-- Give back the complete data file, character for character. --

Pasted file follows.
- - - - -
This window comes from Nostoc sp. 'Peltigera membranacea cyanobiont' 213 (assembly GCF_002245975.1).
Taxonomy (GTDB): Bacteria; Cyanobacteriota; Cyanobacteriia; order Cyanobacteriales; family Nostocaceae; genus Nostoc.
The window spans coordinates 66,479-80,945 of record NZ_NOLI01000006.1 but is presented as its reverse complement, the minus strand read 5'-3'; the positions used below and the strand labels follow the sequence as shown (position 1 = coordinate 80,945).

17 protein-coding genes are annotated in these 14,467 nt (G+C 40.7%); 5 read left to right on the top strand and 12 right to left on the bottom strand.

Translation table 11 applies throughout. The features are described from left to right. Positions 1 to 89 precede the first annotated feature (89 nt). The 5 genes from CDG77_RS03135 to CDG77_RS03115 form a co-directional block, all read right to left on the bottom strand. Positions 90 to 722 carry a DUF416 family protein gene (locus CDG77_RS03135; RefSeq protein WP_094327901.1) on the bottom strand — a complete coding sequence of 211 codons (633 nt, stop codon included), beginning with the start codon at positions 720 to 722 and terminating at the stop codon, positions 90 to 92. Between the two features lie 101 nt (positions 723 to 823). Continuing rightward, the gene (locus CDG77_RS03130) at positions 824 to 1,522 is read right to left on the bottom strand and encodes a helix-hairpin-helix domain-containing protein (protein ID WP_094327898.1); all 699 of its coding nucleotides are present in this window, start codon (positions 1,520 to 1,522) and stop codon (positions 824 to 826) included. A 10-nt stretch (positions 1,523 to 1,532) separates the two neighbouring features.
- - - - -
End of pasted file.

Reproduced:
This window comes from Nostoc sp. 'Peltigera membranacea cyanobiont' 213 (assembly GCF_002245975.1).
Taxonomy (GTDB): Bacteria; Cyanobacteriota; Cyanobacteriia; order Cyanobacteriales; family Nostocaceae; genus Nostoc.
The window spans coordinates 66,479-80,945 of record NZ_NOLI01000006.1 but is presented as its reverse complement, the minus strand read 5'-3'; the positions used below and the strand labels follow the sequence as shown (position 1 = coordinate 80,945).

17 protein-coding genes are annotated in these 14,467 nt (G+C 40.7%); 5 read left to right on the top strand and 12 right to left on the bottom strand.

Translation table 11 applies throughout. The features are described from left to right. Positions 1 to 89 precede the first annotated feature (89 nt). The 5 genes from CDG77_RS03135 to CDG77_RS03115 form a co-directional block, all read right to left on the bottom strand. Positions 90 to 722 carry a DUF416 family protein gene (locus CDG77_RS03135; RefSeq protein WP_094327901.1) on the bottom strand — a complete coding sequence of 211 codons (633 nt, stop codon included), beginning with the start codon at positions 720 to 722 and terminating at the stop codon, positions 90 to 92. Between the two features lie 101 nt (positions 723 to 823). Continuing rightward, the gene (locus CDG77_RS03130) at positions 824 to 1,522 is read right to left on the bottom strand and encodes a helix-hairpin-helix domain-containing protein (protein ID WP_094327898.1); all 699 of its coding nucleotides are present in this window, start codon (positions 1,520 to 1,522) and stop codon (positions 824 to 826) included. A 10-nt stretch (positions 1,523 to 1,532) separates the two neighbouring features.